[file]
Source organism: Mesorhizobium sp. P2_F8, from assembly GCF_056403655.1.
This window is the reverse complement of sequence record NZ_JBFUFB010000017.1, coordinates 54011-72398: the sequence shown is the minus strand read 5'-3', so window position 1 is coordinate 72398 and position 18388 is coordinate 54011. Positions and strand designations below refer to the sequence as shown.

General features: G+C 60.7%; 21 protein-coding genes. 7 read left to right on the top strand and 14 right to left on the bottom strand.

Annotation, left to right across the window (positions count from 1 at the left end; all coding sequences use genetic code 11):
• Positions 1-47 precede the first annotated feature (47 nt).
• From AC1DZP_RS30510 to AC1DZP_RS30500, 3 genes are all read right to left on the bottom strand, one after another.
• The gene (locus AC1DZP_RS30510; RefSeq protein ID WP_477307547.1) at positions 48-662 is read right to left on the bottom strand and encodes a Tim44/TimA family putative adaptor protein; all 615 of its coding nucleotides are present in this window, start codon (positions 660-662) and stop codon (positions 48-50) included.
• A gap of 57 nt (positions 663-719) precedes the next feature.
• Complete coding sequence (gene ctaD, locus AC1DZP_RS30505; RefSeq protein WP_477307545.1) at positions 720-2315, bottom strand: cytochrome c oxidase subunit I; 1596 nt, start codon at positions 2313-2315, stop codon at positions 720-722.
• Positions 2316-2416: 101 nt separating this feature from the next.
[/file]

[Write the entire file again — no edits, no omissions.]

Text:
Source organism: Mesorhizobium sp. P2_F8, from assembly GCF_056403655.1.
This window is the reverse complement of sequence record NZ_JBFUFB010000017.1, coordinates 54011-72398: the sequence shown is the minus strand read 5'-3', so window position 1 is coordinate 72398 and position 18388 is coordinate 54011. Positions and strand designations below refer to the sequence as shown.

General features: G+C 60.7%; 21 protein-coding genes. 7 read left to right on the top strand and 14 right to left on the bottom strand.

Annotation, left to right across the window (positions count from 1 at the left end; all coding sequences use genetic code 11):
• Positions 1-47 precede the first annotated feature (47 nt).
• From AC1DZP_RS30510 to AC1DZP_RS30500, 3 genes are all read right to left on the bottom strand, one after another.
• The gene (locus AC1DZP_RS30510; RefSeq protein ID WP_477307547.1) at positions 48-662 is read right to left on the bottom strand and encodes a Tim44/TimA family putative adaptor protein; all 615 of its coding nucleotides are present in this window, start codon (positions 660-662) and stop codon (positions 48-50) included.
• A gap of 57 nt (positions 663-719) precedes the next feature.
• Complete coding sequence (gene ctaD, locus AC1DZP_RS30505; RefSeq protein WP_477307545.1) at positions 720-2315, bottom strand: cytochrome c oxidase subunit I; 1596 nt, start codon at positions 2313-2315, stop codon at positions 720-722.
• Positions 2316-2416: 101 nt separating this feature from the next.